Flesh and Blood
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The Oatmeal raised over a million dollars for the Tesla museum so that we could know about his automated war boats? What?
My father used to tell me that the Romans, archetypal wine lovers that they were, were smart enough to expand their empire only where the grapevine would grow and no further. If that’s true, France should be very grateful. England, not so much.
Now a new study by archeologists working at an ancient site in southern France has pushed back the earliest confirmed native wine making in the region to around the 6th century BCE. Additionally, we now know the original spreaders of viticulture to that part of the world weren’t the Romans themselves but rather their esteemed predecessors, the Etruscans, from whom they adopted many of their social and religious customs.
The proof came from a trifecta of evidence: some grape leftovers, pieces of pottery, and an ancient wine press, all hailing from the ancient port city of Lattara, just south of the modern city of Montpellier. Lattara once served as an important commercial hub for the Etruscans, and its status as a big deal can be gauged by the fact that may be the sole site* in France where the Etruscan language, an extinct tongue unrelated to Latin and in many ways an isolate, has been found.
To reach their conclusion the researchers gradually fit together the evidence by using simple deduction and not so simple laboratory equipment. The grape remains (consisting of skins and seeds), for example, unequivocally indicated the presence of whole grapes at Lattara. This by itself wasn’t conclusive enough to prove that any ancient winemakers were stomping in full force some twenty five hundred years ago, or that native grapes were used, but it was a start.
Exhibit two featured shattered clay pieces that once belonged to containers known as amphorae. Shaped somewhat like inverted spades with handles and sometimes quite large, amphorae were used to store goods and transport them, especially by boat. There were dozens of different styles, each heralding from a certain region or people, and sometimes included a counter-intuitive ‘foot’, or tapering point, which seemingly made them unable to stand upright. In actuality these feet were used to stick the amphorae in to the earth, or in sand transported aboard ships, both for stability as well as temperature control. This particular style was undeniably Etruscan, and the Etruscans were known as big players in the wine trade: one shipwreck off the Italian coast contained some eight hundred amphorae. That is a lot of wine.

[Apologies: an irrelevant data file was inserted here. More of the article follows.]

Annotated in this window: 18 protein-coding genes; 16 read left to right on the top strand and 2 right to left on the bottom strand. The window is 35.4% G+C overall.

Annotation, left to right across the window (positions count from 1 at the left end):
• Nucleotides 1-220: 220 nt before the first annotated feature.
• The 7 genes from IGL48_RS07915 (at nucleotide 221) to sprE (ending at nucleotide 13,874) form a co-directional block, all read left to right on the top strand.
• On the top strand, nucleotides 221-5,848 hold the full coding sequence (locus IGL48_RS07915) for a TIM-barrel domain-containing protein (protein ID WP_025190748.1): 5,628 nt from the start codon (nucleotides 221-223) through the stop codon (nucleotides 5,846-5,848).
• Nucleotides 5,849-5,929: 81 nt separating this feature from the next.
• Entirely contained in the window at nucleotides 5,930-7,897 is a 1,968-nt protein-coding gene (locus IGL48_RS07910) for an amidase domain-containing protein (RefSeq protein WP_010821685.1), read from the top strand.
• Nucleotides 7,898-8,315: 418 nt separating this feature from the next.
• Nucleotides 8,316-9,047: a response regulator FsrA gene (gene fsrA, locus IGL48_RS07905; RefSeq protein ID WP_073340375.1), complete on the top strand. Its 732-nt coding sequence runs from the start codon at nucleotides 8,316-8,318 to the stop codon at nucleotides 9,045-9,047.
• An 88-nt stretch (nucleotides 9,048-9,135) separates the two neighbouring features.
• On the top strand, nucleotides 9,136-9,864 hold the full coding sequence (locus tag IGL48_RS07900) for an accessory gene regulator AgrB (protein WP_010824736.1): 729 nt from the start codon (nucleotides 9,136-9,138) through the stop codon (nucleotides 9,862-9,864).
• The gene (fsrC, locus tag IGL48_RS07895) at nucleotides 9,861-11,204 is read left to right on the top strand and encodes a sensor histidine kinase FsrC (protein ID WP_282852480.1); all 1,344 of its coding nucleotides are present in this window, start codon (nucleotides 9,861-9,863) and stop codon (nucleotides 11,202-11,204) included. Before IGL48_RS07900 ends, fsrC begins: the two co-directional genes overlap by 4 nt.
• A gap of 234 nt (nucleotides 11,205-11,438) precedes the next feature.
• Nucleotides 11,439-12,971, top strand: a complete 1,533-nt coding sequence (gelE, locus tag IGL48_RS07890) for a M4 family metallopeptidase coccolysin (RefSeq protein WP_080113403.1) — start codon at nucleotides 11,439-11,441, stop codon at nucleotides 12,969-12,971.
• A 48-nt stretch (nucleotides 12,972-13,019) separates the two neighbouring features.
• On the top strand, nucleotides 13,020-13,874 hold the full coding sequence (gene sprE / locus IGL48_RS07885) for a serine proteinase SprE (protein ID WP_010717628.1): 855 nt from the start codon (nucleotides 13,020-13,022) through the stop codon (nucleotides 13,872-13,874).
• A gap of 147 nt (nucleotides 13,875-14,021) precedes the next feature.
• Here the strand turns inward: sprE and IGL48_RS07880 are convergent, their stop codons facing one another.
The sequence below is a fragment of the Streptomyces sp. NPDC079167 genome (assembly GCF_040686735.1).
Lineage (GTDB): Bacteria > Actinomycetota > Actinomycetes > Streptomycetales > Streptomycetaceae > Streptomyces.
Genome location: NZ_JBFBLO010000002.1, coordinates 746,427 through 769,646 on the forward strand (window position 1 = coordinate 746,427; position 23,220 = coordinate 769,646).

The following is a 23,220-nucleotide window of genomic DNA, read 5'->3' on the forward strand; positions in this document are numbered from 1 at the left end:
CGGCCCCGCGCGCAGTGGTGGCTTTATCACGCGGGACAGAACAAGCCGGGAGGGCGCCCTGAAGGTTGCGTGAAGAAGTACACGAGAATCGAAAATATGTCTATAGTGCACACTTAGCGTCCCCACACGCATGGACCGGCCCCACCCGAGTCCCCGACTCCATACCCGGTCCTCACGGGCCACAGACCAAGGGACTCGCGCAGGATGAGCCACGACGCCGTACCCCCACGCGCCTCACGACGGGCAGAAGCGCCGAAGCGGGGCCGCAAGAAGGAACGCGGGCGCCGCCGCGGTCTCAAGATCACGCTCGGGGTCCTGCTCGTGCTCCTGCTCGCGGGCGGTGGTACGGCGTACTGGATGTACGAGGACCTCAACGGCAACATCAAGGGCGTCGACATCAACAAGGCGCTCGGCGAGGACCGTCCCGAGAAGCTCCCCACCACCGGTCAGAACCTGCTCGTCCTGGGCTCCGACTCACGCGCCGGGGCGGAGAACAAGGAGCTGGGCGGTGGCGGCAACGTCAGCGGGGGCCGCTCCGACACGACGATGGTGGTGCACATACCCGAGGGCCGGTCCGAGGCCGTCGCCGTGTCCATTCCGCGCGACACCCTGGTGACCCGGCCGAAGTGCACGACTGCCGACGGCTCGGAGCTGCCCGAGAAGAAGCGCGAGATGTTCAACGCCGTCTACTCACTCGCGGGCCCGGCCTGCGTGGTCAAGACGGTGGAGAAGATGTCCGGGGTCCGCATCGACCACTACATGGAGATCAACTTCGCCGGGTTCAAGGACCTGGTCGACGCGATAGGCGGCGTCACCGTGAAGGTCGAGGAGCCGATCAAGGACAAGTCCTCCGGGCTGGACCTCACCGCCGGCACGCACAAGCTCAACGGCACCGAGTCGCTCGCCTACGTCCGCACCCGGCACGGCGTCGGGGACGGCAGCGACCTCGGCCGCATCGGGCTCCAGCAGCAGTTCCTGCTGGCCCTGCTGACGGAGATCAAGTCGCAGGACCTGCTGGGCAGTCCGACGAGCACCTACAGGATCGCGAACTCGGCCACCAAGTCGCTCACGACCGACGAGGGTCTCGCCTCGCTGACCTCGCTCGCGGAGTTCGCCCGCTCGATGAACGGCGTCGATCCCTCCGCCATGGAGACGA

Though their contents are long gone, it is still possible to determine what they contained by using technology that can see what the naked eye cannot. This is where fancy science like gas chronomatography and spectrography is used to pick up and categorize chemical traces leftover in the clay itself.
After analyzing the inner surfaces of the amphorae the researchers were not only able to conclude that wine had sloshed around inside, but resins and spices like thyme, basil, and rosemary had been added to the mix, with the first acting as a preservative and the latter added for flavour or as medicinal ingredients. Now we know Lattara had grapes and traded wine, but did they make their own?
This is where the wine press came in, a rare find by itself. Luckily what worked on the amphorae was just as good when it came to analyzing the wine press itself. The presence of tartaric acid, a key indicator of grapes, was detected on the limestone surface in concentrations strong enough to prove that at some point somebody had employed it to crush grapes. Since it’s unlikely the press was used elsewhere only to be brought over and discarded, it’s safe to say it helped make several Lattaran vintages during its operational lifetime.
This is a notable discovery for several reasons. Besides exposing us to a facet of Lattara’s once vibrant existence, it puts ink to page on an important period of wine’s history and fills in a gap in its expansionary narrative. The French love of wine started in places like Lattara:
More broadly the paper suggests how the Latin, Greek, and Phoenician communities that existed on the Western Mediterranean periphery between classical and ‘barbarian’ cultures weren’t insular in their use of wine for pleasure and ritual. They interacted with their neighbours culturally and commercially, and one byproduct of this interaction was the spread of wine to such local peoples as the Celts and Iberians, who originally had no native tradition of viticulture. No matter, for they were fast learners: today these regions are some of the finest wine regions in the world.
What the Etruscans planted, the Romans bottled, and you now enjoy. A votre santé!
Check it all out here: http://www.pnas.org/content/early/2013/05/30/1216126110
* Or so I am told by an article without sources